The designer is in tune with the sustainable mood of the moment, quoting fellow British designer Vivienne Westwood’s mantra of buying less and making it last, and working with chopped and patchworked old military uniforms for both the men’s and women’s collections.
Men’s had a military feel, with lots of nylon jackets, dark zippered trousers and a suite of lovely military jackets done with a colored sequin chinoiserie on the back, while his zipper-adorned denim was made in a Turkish factory that relies on lasers for cutting, and has reduced its water waste.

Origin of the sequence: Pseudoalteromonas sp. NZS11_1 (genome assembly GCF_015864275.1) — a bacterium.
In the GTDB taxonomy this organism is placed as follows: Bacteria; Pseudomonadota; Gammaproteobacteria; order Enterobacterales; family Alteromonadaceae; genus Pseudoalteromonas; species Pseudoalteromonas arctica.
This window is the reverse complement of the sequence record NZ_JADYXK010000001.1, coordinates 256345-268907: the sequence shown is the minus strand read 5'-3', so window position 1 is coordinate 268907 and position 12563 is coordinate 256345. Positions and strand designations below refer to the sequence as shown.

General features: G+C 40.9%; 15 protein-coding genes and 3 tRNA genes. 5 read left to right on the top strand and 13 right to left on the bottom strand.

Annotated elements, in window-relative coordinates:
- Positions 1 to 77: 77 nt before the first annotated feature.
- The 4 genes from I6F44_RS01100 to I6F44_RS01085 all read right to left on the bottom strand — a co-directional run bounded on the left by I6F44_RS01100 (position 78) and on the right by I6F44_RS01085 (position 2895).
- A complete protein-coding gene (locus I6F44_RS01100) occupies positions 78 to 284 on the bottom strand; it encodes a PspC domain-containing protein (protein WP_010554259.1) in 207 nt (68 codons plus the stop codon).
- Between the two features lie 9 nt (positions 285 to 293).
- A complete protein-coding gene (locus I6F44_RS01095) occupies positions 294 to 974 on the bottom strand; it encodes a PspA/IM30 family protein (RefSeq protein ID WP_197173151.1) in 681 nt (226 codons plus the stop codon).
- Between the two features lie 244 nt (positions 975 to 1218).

While the men’s skewed toward the utilitarian, women’s was a little more glam – Richmond said he wanted to conjure the Eighties London of when he started his brand, when girls used to dress up to go to clubs. The result was a lineup of short dresses – some patterned, some sparkly – with pointed statement shoulders or big bows at the front. Other dresses were hybrids, made from military jackets spliced with embellished skirts.
In both collections, the military-inspired, sparkly looks were the strongest, standing out in a sea of monotones and pretty standard street styles.